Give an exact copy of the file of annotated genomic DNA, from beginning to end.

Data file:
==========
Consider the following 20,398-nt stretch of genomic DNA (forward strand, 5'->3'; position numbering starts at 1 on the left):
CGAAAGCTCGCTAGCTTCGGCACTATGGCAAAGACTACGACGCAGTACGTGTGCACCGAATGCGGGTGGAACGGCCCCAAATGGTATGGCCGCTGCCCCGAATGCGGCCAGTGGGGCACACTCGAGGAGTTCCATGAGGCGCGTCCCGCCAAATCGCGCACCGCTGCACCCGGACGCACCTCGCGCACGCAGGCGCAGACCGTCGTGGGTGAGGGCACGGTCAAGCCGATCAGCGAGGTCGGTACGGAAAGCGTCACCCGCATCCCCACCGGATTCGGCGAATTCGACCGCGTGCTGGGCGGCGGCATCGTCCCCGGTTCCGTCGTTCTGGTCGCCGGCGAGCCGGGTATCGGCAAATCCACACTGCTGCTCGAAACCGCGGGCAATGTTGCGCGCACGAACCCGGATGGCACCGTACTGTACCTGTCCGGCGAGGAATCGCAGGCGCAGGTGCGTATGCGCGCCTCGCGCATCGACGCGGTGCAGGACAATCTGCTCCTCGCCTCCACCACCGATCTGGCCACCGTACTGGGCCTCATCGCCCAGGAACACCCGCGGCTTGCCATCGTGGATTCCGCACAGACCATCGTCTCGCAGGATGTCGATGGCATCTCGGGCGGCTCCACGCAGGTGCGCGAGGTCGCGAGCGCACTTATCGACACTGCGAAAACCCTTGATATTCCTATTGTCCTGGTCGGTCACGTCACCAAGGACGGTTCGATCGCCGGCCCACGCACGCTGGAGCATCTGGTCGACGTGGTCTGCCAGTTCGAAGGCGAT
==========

Consider the following 20,398-nt stretch of genomic DNA (forward strand, 5'->3'; position numbering starts at 1 on the left):
CGAAAGCTCGCTAGCTTCGGCACTATGGCAAAGACTACGACGCAGTACGTGTGCACCGAATGCGGGTGGAACGGCCCCAAATGGTATGGCCGCTGCCCCGAATGCGGCCAGTGGGGCACACTCGAGGAGTTCCATGAGGCGCGTCCCGCCAAATCGCGCACCGCTGCACCCGGACGCACCTCGCGCACGCAGGCGCAGACCGTCGTGGGTGAGGGCACGGTCAAGCCGATCAGCGAGGTCGGTACGGAAAGCGTCACCCGCATCCCCACCGGATTCGGCGAATTCGACCGCGTGCTGGGCGGCGGCATCGTCCCCGGTTCCGTCGTTCTGGTCGCCGGCGAGCCGGGTATCGGCAAATCCACACTGCTGCTCGAAACCGCGGGCAATGTTGCGCGCACGAACCCGGATGGCACCGTACTGTACCTGTCCGGCGAGGAATCGCAGGCGCAGGTGCGTATGCGCGCCTCGCGCATCGACGCGGTGCAGGACAATCTGCTCCTCGCCTCCACCACCGATCTGGCCACCGTACTGGGCCTCATCGCCCAGGAACACCCGCGGCTTGCCATCGTGGATTCCGCACAGACCATCGTCTCGCAGGATGTCGATGGCATCTCGGGCGGCTCCACGCAGGTGCGCGAGGTCGCGAGCGCACTTATCGACACTGCGAAAACCCTTGATATTCCTATTGTCCTGGTCGGTCACGTCACCAAGGACGGTTCGATCGCCGGCCCACGCACGCTGGAGCATCTGGTCGACGTGGTCTGCCAGTTCGAAGGCGAT